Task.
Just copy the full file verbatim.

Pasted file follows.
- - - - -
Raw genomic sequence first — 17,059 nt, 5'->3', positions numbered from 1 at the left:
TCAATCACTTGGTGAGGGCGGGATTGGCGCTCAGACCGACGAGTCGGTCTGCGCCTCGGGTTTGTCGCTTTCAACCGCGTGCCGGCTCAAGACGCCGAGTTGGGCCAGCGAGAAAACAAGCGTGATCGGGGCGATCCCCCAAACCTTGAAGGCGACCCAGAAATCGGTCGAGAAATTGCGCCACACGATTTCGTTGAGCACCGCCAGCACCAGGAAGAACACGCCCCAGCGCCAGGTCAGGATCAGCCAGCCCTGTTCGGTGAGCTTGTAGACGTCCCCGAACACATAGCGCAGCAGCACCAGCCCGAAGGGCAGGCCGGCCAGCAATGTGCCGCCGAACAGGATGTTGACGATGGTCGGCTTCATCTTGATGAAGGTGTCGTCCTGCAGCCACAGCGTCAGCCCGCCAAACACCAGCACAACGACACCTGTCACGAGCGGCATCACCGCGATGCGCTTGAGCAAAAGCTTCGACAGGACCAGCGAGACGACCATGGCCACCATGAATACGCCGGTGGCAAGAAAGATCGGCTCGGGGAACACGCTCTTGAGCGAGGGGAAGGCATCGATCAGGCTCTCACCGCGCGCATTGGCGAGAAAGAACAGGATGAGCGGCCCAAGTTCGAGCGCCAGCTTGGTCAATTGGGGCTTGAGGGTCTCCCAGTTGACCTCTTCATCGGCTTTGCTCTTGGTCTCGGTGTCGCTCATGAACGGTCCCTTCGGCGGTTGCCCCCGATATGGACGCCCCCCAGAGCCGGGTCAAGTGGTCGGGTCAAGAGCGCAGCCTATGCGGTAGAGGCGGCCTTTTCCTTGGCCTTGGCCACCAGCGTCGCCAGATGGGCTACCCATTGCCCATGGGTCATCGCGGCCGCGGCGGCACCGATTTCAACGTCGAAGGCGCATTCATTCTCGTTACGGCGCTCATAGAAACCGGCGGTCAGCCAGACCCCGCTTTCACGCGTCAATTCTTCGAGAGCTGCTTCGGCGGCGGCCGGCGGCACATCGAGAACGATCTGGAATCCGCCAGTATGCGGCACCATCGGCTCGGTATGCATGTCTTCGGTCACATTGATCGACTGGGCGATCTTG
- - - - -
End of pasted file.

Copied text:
Raw genomic sequence first — 17,059 nt, 5'->3', positions numbered from 1 at the left:
TCAATCACTTGGTGAGGGCGGGATTGGCGCTCAGACCGACGAGTCGGTCTGCGCCTCGGGTTTGTCGCTTTCAACCGCGTGCCGGCTCAAGACGCCGAGTTGGGCCAGCGAGAAAACAAGCGTGATCGGGGCGATCCCCCAAACCTTGAAGGCGACCCAGAAATCGGTCGAGAAATTGCGCCACACGATTTCGTTGAGCACCGCCAGCACCAGGAAGAACACGCCCCAGCGCCAGGTCAGGATCAGCCAGCCCTGTTCGGTGAGCTTGTAGACGTCCCCGAACACATAGCGCAGCAGCACCAGCCCGAAGGGCAGGCCGGCCAGCAATGTGCCGCCGAACAGGATGTTGACGATGGTCGGCTTCATCTTGATGAAGGTGTCGTCCTGCAGCCACAGCGTCAGCCCGCCAAACACCAGCACAACGACACCTGTCACGAGCGGCATCACCGCGATGCGCTTGAGCAAAAGCTTCGACAGGACCAGCGAGACGACCATGGCCACCATGAATACGCCGGTGGCAAGAAAGATCGGCTCGGGGAACACGCTCTTGAGCGAGGGGAAGGCATCGATCAGGCTCTCACCGCGCGCATTGGCGAGAAAGAACAGGATGAGCGGCCCAAGTTCGAGCGCCAGCTTGGTCAATTGGGGCTTGAGGGTCTCCCAGTTGACCTCTTCATCGGCTTTGCTCTTGGTCTCGGTGTCGCTCATGAACGGTCCCTTCGGCGGTTGCCCCCGATATGGACGCCCCCCAGAGCCGGGTCAAGTGGTCGGGTCAAGAGCGCAGCCTATGCGGTAGAGGCGGCCTTTTCCTTGGCCTTGGCCACCAGCGTCGCCAGATGGGCTACCCATTGCCCATGGGTCATCGCGGCCGCGGCGGCACCGATTTCAACGTCGAAGGCGCATTCATTCTCGTTACGGCGCTCATAGAAACCGGCGGTCAGCCAGACCCCGCTTTCACGCGTCAATTCTTCGAGAGCTGCTTCGGCGGCGGCCGGCGGCACATCGAGAACGATCTGGAATCCGCCAGTATGCGGCACCATCGGCTCGGTATGCATGTCTTCGGTCACATTGATCGACTGGGCGATCTTG